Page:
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OldChemE

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Everything posted by OldChemE

  1. Better to have the surgery that doesn't do the damage, and not have to wait.
  2. I would start with an average High School Algebra book. Pearson and a number of other textbook publishers make very good ones. They tend to be aimed at a population of students that have a wide range of learning styles, so they have written material, pictures, examples and other such things. Once you know what learning style fits you best you can then move on to more tailored textbooks. There are more modern teaching systems, such as "Eureka Math" but they do not have well-developed reading material and tend to be more narrow in the learning styles they address. I've taught Algebra using the older books and with Eureka Math, but the older books seem to have broader success.
  3. Not as much as in the past. The new robotic surgeries have made remarkable strides in avoiding damage ( as verified by personal experience)
  4. As iNow says, we are all ruled by chemistry. So, the discussion does indeed depend on how you define the terms. Traditionally free will has been regarded as the ability of an individual to make its own decisions using its own brain. This is still the case. Our decisions may be driven by internal factors rather than rational thought-- but ultimately, our decisions come from within us. And, since our neural connections are driven by our experiences in addition to genetics, we are all to some degree unique. Thus, I would argue we have free will. However, not all would agree with me.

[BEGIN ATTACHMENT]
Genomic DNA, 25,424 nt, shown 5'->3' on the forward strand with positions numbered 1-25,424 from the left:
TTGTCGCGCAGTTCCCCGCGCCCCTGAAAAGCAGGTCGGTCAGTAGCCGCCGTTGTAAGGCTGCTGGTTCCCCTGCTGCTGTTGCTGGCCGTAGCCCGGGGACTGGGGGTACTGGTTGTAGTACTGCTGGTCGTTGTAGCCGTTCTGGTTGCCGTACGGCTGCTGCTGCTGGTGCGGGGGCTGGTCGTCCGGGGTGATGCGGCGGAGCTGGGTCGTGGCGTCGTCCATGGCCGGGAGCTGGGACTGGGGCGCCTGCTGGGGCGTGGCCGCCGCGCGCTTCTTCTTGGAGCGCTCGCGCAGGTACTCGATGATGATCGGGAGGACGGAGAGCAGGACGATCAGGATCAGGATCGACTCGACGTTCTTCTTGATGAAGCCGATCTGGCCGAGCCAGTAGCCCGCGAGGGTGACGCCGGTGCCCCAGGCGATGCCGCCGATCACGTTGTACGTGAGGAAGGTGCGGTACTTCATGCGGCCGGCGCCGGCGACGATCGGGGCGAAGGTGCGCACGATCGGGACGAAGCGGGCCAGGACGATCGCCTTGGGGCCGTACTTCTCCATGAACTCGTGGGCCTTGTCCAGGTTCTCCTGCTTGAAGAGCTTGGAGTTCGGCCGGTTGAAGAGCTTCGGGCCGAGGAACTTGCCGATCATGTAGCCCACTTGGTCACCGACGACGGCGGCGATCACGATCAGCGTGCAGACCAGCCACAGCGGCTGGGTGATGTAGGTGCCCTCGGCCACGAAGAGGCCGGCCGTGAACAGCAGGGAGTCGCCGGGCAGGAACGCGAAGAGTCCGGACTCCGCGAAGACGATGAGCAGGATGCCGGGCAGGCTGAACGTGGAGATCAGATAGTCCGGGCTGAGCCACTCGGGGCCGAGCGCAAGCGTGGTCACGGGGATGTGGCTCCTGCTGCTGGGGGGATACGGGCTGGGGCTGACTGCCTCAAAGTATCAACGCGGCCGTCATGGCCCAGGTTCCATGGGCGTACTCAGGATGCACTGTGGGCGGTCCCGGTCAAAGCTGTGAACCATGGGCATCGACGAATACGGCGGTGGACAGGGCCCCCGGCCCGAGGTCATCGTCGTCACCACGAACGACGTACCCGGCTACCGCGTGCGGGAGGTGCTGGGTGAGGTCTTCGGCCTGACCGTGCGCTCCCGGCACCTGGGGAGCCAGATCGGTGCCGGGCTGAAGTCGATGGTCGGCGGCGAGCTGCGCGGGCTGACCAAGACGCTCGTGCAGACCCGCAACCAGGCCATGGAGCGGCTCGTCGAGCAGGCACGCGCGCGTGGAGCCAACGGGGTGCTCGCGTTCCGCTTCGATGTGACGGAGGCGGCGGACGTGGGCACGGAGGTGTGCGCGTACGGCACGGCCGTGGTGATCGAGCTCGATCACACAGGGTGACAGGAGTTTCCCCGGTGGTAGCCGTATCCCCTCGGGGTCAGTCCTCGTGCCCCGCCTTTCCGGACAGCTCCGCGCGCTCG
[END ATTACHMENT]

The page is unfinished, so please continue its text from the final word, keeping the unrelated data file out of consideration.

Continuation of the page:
5. The question comes down to this: Should we ban X because X may lead to damage to the person who chooses to do X? As long as the individual who chooses X is the one who faces the risk, then a free society has no moral right to ban X.
  6. Mine book says non uniform in single loop, of course, but also toward the ends of a solenoid of finite length. I think the OP has been well answered by others in any case, so this probably isn't of any importance.
  7. I can't figure out how you conclude this. My old physics textbook clearly states that the magnetic field within a wire coil is "NOT uniform."
  8. This is the kind of problem that is more easily solved if you step back before turning the math crank. Look at y = x^2 and y = 16&x. y = X^2 is a parabola that passes through the origin. y = 16^x is an exponential function, and on the positive x side it rises faster than the parabola-- so it is obvious that there will be no solution for x > 0. On the negative side of the graph, 16^x approaches zero asymptotically, and is already 1/16 when x = -1 (while at x = -1 the parabola is at y = 1). Thus, it becomes obvious that the solution must lie in the region -1 < x < 0. I did a quick sketch of the two functions and it was equally obvious the crossing point had to be somewhere close to -0.5, as stated by Studiot. Understanding the shapes of functions makes trial and error, and heavy math, both unnecessary.
  9. OldChemE

    E=mc^2

    Could you be confusing chemical energy with the energy content of mass? The Free energy of different compounds and material does vary-- but that only involves a portion of the total energy.
  10. if the first point is (0 -3), as stated, then the equation is y = x - 3, not y = 0.5x + 3. If it was intended to type (0,3), but typed as (0-3) in error, then y = 0.5x + 3 is correct.